Item the sixth: +Jeet Sheth rightly wonders whether this is inconsistent with our usual assumptions around transitional gains traps. I'd think of it more in terms of a Peltzman regulatory model. In New Zealand, older used cars must undergo a basic safety inspection every six months while newer ones only need it every year - the Warrant of Fitness. They don't seem to be a profit centre for most garages except inasmuch as they give garages the opportunity to sell other (hopefully needed) services to those getting inspected; some garages specialise in only doing WoF checks on a quick while-you-wait basis. The national government proposed moving to annual inspections for vehicles first registered in 2000 or later. Recall that in the Peltzman model, regulation always balances the public interest with that of the regulated party; that balance changes as technology changes. The mechanics' trade association lobbied against the change, painting it as a road safety issue; the Automobile Association lobbied in favour of it despite also providing WoF checks. While dedicated WoF stations could have been earning some rents from the regulations, free entry into providing WoFs would have meant those rents would not have been huge. It's better viewed in a Peltzman model where deregulation (or a loosening of regulations) can emerge when a technological shock makes the regulation less beneficial to the regulated and to customers. Here, mechanics who weren't WoF specialists would have been seeing less benefit from the regulation as car manufacturing standards improved over time (and so potential gains from on-selling other services were smaller); the regulation's incidence was also pretty obvious to car owners.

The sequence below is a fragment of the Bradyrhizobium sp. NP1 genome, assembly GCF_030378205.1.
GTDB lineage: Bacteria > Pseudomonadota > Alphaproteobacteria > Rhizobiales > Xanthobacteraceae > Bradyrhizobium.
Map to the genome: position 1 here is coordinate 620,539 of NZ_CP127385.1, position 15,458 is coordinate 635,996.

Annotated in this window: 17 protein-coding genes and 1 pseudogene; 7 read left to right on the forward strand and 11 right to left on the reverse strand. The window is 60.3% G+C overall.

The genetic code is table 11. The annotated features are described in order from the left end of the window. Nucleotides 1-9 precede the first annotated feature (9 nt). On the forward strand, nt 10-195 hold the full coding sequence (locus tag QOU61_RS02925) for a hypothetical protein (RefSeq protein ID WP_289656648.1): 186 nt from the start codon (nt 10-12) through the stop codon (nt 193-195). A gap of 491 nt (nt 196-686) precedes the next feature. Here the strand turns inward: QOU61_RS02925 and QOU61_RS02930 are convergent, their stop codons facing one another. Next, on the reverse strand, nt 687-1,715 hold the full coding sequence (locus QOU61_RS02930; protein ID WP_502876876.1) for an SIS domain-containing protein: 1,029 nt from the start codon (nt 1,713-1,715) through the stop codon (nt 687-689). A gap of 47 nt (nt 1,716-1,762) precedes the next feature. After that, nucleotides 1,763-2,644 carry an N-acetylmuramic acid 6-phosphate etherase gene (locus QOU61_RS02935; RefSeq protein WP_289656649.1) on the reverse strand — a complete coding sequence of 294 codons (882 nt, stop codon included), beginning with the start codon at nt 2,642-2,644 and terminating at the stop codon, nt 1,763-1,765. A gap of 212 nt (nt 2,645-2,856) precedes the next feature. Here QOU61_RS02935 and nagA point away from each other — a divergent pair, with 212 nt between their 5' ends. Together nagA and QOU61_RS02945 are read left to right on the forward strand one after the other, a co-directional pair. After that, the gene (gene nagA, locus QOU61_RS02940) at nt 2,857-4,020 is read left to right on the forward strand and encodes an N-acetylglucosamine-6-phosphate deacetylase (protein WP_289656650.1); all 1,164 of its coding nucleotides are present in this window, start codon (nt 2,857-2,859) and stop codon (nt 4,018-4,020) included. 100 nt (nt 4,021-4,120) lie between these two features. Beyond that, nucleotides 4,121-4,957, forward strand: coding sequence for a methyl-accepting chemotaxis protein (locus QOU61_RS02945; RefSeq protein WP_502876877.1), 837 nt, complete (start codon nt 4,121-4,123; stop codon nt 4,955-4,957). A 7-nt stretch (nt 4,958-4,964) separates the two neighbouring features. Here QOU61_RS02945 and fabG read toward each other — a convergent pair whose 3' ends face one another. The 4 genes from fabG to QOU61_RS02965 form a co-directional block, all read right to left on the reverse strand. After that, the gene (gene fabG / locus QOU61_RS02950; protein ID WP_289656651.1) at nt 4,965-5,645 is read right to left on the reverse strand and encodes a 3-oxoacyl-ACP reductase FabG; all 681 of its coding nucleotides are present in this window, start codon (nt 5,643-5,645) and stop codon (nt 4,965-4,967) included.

Item the seventh: having this particular lotto number selection strategy isn't clever, it's just a way of increasing your winnings if your main numbers happen to come up. It's a bit nuts to purport that any number selection strategy is more clever than any other. It's a random draw guys. Random.

Item the eighth: Andrea Marchesetti points to a nice little story perhaps illustrating Caplan's rational irrationality model. Recall that in Caplan's model, when beliefs are of low cost, you'd indulge your bliss belief; when beliefs contrary to truth become expensive, you scale back demand for them. The Wall Street Journal reports that "haunted" homes in Hong Kong no longer trade at much of a discount; the property boom has pushed prices up. Entrepreneur Ng Goon Lau buys up at discount houses where an unnatural death has occurred, rents them out to expats who don't believe in ghosts, then later sells them - presumably with reports from the renters showing there to be no ghosts. It's unclear from the story whether the Hong Kong boom has brought in sufficient expats that haunted houses were bid up to standard prices without locals changing their beliefs, or whether the absolute increase in housing costs induced locals to put up with spooky ghost problems.